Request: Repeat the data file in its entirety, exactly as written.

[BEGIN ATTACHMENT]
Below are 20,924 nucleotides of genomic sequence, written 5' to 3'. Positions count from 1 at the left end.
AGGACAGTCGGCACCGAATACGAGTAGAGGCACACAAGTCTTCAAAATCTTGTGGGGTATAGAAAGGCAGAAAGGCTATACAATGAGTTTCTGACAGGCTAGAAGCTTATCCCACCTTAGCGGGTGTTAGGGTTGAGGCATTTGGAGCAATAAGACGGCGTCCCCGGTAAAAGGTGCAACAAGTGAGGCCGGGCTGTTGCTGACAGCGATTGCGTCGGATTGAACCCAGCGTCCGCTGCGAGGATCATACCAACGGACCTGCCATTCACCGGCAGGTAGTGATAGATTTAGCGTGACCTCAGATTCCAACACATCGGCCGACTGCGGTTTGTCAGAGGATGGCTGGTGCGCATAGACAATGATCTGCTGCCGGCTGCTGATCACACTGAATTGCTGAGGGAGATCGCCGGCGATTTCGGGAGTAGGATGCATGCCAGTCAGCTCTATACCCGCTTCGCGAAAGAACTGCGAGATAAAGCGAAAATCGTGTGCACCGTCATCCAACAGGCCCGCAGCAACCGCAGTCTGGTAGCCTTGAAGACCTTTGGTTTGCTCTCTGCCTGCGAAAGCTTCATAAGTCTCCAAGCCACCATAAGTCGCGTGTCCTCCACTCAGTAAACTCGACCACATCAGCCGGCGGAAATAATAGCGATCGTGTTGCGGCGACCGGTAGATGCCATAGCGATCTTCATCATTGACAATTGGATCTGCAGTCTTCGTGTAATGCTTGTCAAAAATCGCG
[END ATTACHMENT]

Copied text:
Below are 20,924 nucleotides of genomic sequence, written 5' to 3'. Positions count from 1 at the left end.
AGGACAGTCGGCACCGAATACGAGTAGAGGCACACAAGTCTTCAAAATCTTGTGGGGTATAGAAAGGCAGAAAGGCTATACAATGAGTTTCTGACAGGCTAGAAGCTTATCCCACCTTAGCGGGTGTTAGGGTTGAGGCATTTGGAGCAATAAGACGGCGTCCCCGGTAAAAGGTGCAACAAGTGAGGCCGGGCTGTTGCTGACAGCGATTGCGTCGGATTGAACCCAGCGTCCGCTGCGAGGATCATACCAACGGACCTGCCATTCACCGGCAGGTAGTGATAGATTTAGCGTGACCTCAGATTCCAACACATCGGCCGACTGCGGTTTGTCAGAGGATGGCTGGTGCGCATAGACAATGATCTGCTGCCGGCTGCTGATCACACTGAATTGCTGAGGGAGATCGCCGGCGATTTCGGGAGTAGGATGCATGCCAGTCAGCTCTATACCCGCTTCGCGAAAGAACTGCGAGATAAAGCGAAAATCGTGTGCACCGTCATCCAACAGGCCCGCAGCAACCGCAGTCTGGTAGCCTTGAAGACCTTTGGTTTGCTCTCTGCCTGCGAAAGCTTCATAAGTCTCCAAGCCACCATAAGTCGCGTGTCCTCCACTCAGTAAACTCGACCACATCAGCCGGCGGAAATAATAGCGATCGTGTTGCGGCGACCGGTAGATGCCATAGCGATCTTCATCATTGACAATTGGATCTGCAGTCTTCGTGTAATGCTTGTCAAAAATCGCG